While I understand that you feel like you are wasting time and money waiting for the Ministry of Education and the holidays, maybe you need this time. You all need time to mourn your loss and while in reality I'm sure it will take years to heal, right now you are being given the gift of a few days to spend as a family and regroup. Another way to look at it.

Continued prayers,
~ Maureen

Cathy Hartt said...

Cindy and the team LaJoy - I found your blog and have been following closely. First, I am so sorry. I like the miscarriage analogy.

I have a dear cousin who adopted his 3 (now adult, then baby) children. They adopted a 4th and had her home for almost a year when the birth mom decided she wanted her back. In Calif - the law then was birth parents had a year to change their mind. Oh, they were so heart broken. I cannot imagine what it would be like to loose someone that had become part of the family, as your girls had to you.

You are in my prayers in your search for another match. Your wisdom and kindness are amazing. Thanks for sharing your story with the world. Cathy

Cathy Hartt said...

PS - To the boys - Soks says hi from Montrose! My kitties will miss all of you this Christmas.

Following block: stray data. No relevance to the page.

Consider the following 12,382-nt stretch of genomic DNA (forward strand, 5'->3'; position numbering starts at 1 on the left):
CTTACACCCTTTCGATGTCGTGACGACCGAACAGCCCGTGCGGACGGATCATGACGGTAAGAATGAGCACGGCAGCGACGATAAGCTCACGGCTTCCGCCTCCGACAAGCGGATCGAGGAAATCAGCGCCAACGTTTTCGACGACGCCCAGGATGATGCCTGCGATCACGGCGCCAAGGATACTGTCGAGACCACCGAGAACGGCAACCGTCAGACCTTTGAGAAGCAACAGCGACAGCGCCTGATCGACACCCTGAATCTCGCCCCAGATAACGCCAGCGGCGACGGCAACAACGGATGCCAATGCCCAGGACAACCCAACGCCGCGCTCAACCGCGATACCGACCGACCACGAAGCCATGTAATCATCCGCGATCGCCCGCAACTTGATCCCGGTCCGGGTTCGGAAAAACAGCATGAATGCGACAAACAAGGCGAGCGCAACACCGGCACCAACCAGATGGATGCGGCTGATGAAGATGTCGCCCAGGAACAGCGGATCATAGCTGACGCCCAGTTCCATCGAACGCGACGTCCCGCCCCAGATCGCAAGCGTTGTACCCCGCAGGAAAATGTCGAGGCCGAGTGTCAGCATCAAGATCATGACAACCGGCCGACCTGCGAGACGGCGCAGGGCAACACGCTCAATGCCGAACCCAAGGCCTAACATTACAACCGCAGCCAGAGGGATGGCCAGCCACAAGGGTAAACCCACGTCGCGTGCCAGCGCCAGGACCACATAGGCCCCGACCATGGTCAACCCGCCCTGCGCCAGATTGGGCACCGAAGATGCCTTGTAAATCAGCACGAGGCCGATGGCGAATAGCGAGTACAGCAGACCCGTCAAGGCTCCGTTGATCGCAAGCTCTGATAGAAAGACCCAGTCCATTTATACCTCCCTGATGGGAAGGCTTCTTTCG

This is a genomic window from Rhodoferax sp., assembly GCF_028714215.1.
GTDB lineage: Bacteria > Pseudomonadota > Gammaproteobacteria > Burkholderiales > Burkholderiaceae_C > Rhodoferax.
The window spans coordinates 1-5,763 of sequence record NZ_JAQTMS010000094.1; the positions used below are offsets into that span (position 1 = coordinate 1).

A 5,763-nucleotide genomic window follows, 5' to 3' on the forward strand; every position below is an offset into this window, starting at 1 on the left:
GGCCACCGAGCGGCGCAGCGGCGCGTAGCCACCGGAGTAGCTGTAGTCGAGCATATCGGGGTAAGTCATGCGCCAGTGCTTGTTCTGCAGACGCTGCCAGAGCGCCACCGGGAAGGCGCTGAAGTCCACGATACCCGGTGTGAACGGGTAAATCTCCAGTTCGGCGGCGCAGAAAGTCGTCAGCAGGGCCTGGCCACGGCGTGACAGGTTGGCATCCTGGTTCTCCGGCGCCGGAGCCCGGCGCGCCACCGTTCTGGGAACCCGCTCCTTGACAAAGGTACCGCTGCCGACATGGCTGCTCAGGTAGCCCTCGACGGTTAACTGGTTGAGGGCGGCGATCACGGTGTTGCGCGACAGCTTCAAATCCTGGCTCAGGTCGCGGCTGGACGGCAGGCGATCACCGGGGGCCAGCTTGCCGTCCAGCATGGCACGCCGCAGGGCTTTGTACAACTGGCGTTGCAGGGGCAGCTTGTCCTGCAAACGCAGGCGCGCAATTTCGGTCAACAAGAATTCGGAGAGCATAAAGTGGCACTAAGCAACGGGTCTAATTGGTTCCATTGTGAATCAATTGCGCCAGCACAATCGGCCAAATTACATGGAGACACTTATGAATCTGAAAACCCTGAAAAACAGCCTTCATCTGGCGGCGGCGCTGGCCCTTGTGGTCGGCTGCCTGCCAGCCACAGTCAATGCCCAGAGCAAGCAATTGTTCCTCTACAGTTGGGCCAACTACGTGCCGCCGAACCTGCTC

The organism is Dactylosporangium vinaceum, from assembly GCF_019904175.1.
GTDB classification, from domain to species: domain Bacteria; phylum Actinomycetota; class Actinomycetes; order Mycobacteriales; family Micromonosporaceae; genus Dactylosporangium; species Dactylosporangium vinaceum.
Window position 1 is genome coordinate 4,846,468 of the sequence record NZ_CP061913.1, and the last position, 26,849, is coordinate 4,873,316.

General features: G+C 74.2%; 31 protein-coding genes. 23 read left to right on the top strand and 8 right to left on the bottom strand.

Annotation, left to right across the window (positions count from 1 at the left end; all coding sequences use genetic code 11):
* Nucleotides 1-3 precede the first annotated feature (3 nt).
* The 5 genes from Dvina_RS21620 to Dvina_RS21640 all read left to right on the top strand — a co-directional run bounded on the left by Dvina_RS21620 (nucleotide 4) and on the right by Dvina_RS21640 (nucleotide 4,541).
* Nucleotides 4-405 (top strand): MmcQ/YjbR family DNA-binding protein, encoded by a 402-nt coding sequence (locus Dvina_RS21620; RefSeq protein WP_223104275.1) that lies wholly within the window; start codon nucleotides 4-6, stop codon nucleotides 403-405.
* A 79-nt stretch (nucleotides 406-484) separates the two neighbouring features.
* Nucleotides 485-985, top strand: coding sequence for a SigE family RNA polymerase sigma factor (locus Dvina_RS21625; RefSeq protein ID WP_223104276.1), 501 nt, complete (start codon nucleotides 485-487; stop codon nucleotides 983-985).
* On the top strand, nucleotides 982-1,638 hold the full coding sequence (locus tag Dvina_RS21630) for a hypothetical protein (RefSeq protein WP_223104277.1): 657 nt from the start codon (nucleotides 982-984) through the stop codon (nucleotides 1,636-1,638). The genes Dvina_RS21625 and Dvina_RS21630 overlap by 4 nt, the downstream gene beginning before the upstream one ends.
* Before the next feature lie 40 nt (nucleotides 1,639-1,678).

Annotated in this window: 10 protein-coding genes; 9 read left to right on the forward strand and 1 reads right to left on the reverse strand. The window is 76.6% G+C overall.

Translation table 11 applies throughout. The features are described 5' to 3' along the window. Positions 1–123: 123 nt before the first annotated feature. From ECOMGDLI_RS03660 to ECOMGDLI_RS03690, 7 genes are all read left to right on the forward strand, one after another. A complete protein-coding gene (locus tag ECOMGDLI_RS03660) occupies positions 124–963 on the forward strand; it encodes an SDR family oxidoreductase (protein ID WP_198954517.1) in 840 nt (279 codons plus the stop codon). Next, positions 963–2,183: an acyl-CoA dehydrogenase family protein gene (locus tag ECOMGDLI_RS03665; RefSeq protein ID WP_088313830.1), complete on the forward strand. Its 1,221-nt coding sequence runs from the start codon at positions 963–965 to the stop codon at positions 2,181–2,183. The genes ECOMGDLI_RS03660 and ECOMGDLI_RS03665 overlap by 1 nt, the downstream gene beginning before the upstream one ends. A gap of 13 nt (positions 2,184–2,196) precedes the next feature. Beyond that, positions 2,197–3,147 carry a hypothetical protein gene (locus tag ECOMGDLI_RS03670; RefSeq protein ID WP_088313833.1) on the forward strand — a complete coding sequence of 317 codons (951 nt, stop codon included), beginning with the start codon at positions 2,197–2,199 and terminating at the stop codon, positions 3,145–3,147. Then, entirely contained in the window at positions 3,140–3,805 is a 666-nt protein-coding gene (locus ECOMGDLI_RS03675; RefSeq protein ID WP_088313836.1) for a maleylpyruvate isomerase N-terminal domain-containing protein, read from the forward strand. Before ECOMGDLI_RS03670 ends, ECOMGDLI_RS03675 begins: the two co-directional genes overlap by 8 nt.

J said...

Hi Cindy and Family,

if it is money you are worried about, I have a good plan to save money for you.
I travelled Petropavlovsk to Almaty by train. It takes 36 hours, has sleeper compartments, is very comfy, in fact is like being rocked all night in the cradle, and the trains are warm, nay hot! I thoroughly recommend it, and it costs only $60 for an adult, and I think $30 for a child. When buying 5 or more airtickets (let's hope it will be 7)...then this is a big saving!!! AND it saves you the price of a hotel room for the night. You meet so many nice people on the train, and it is a real adventure, and a wonderful way for you all and the boys to see their birth country at it's most glorious.
I did this journey 5 times in total, saved a fortune, and it was wonderful. If most Kazakhs can travel this way, then so can we.

Unknown said...

I am taken back by where you are. I had no idea of what was going on until last night when someone mentioned your blog at an Olathe party we were at. Know that my love and prayers are with you all. I am touched by your thoughtfulness as you write about the "limbo" that you are in. Yes, God, knows . . . and trusting in this assurance is the way that we can all go through each day. May today reveal his plan for your family!

Trey said...

Hang in there. For us, in fact it was a miscarriage that originally led us to adoption. We have two home-grown girls, but after a miscarriage Sandy said something was missing in her heart. Something good needed to result for there to be healing, so we started considering adoption, and of course our lives are changed and the joy is immeasurable. Keep looking for the opportunity for something good that would not have happened otherwise. Only God knows His plan. We are praying for all of you.